Empowering women in Bolivia

In Bolivia, gender inequality often plays a substantial role in a family’s insecure tenure, or the state of living with the constant threat of eviction.

Land is owned mostly by men, owing to inheritance or marriage privileges and a bias toward men in the land market and land distribution programs. Women have very little access to land and regularly risk dispossession if widowed, divorced or abandoned.

In order to improve that access and ensure more security of tenure, Habitat Bolivia is training female heads of household to serve as community leaders and secure tenure promoters in the city of Cochabamba.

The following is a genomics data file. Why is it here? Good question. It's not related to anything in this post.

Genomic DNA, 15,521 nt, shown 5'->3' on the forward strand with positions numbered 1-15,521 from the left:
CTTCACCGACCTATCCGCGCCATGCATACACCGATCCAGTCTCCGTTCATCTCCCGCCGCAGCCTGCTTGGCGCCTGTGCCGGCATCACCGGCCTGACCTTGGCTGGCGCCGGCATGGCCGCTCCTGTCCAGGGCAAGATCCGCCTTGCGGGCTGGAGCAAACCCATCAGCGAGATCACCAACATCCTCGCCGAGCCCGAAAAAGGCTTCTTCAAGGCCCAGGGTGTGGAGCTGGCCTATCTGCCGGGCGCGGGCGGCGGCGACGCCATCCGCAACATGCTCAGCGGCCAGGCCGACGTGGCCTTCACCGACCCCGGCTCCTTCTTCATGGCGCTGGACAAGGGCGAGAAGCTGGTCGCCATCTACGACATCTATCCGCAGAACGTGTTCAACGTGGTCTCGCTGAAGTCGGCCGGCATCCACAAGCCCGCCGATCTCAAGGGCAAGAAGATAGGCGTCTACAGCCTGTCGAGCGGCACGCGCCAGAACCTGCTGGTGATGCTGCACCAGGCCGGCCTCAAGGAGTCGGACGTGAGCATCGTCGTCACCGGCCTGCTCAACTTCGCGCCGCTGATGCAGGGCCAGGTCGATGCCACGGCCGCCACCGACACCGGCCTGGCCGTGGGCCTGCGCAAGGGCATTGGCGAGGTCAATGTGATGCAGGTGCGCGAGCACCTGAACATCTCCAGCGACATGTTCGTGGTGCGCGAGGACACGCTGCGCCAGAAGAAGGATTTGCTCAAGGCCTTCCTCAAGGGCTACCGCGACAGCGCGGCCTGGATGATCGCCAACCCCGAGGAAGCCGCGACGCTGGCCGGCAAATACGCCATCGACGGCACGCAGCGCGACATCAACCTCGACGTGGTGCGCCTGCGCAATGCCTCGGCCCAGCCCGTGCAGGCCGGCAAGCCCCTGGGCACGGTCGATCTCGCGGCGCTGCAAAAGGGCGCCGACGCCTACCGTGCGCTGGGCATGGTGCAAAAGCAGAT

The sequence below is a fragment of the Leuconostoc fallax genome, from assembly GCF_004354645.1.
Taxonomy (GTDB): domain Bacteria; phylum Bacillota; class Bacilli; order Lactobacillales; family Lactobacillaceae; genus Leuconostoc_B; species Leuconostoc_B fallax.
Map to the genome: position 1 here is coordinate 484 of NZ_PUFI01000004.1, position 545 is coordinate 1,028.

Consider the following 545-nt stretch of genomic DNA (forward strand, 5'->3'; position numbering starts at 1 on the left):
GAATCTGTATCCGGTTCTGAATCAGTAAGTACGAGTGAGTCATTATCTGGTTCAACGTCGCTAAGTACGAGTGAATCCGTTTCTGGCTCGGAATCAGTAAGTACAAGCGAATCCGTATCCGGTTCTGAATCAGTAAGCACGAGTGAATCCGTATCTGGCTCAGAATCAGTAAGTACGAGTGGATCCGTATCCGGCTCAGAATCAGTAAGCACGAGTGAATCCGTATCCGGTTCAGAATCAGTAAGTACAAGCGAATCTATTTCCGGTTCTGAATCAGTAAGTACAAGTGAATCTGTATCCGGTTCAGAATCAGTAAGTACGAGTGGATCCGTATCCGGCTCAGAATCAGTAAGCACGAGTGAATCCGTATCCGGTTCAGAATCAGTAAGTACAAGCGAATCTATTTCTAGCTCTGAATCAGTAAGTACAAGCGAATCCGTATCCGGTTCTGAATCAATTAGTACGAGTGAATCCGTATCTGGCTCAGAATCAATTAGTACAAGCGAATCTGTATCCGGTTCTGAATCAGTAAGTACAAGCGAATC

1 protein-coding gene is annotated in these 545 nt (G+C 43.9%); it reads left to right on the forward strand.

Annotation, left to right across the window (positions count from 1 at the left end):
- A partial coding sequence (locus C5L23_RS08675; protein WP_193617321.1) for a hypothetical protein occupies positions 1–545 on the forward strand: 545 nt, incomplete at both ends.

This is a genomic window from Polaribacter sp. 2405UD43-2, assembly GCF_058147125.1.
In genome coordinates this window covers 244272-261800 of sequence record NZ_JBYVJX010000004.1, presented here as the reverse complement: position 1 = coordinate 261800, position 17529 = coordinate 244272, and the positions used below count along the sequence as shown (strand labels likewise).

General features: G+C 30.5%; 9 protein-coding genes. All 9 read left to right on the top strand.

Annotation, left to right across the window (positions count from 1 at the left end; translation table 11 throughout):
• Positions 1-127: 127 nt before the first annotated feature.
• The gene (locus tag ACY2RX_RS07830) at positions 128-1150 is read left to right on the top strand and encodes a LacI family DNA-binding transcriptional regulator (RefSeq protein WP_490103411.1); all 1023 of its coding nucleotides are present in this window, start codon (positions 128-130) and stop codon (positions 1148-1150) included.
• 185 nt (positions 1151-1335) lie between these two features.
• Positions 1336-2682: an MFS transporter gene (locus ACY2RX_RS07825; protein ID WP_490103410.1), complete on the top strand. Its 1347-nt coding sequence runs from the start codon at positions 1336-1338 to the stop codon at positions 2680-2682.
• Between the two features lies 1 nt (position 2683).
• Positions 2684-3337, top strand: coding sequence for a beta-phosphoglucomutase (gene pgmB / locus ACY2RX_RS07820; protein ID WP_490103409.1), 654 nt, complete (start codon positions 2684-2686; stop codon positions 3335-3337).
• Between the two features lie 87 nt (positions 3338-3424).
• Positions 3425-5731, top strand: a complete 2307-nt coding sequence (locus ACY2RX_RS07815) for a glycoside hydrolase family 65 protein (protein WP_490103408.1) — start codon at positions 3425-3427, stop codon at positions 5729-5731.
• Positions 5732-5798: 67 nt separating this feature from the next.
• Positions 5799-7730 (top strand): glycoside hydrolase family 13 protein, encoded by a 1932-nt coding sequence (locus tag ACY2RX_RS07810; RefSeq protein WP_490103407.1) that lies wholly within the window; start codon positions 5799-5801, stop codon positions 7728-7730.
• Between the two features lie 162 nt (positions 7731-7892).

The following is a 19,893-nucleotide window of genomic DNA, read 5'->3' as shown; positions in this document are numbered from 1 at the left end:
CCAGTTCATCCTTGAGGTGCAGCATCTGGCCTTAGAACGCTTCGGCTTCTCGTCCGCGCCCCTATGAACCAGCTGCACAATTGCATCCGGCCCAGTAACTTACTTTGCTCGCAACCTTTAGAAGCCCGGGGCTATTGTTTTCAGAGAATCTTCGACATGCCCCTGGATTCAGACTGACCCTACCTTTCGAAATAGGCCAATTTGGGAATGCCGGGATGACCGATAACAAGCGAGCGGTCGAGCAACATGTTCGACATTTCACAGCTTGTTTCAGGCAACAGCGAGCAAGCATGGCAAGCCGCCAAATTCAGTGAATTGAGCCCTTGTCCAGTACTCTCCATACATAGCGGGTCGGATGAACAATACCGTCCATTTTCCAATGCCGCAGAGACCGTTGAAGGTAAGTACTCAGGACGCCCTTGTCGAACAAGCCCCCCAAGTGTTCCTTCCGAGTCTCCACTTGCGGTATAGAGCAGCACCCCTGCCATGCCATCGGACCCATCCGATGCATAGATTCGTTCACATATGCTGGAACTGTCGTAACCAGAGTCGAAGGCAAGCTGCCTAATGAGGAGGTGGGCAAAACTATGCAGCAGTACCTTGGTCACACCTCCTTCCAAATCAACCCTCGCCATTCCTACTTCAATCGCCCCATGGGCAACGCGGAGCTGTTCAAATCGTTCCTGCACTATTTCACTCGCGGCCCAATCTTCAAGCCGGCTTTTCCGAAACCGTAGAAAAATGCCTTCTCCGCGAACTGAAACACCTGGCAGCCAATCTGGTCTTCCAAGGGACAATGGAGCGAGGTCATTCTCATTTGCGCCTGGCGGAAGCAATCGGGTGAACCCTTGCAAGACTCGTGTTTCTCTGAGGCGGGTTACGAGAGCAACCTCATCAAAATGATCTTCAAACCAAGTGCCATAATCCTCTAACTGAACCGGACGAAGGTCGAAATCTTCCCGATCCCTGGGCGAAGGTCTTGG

Recently, 300 women (and 42 men) graduated from an 18-week Habitat training program that covered housing, human rights, advocacy and leadership topics. These graduates will now lead a “Women’s Network” to examine local land issues and serve as community consultants on tenure and related issues.

Secure land tenure, says Habitat’s advocacy manager for Latin America and the Caribbean Maria Luisa Zanelli, is an important step toward achieving Habitat’s mission.

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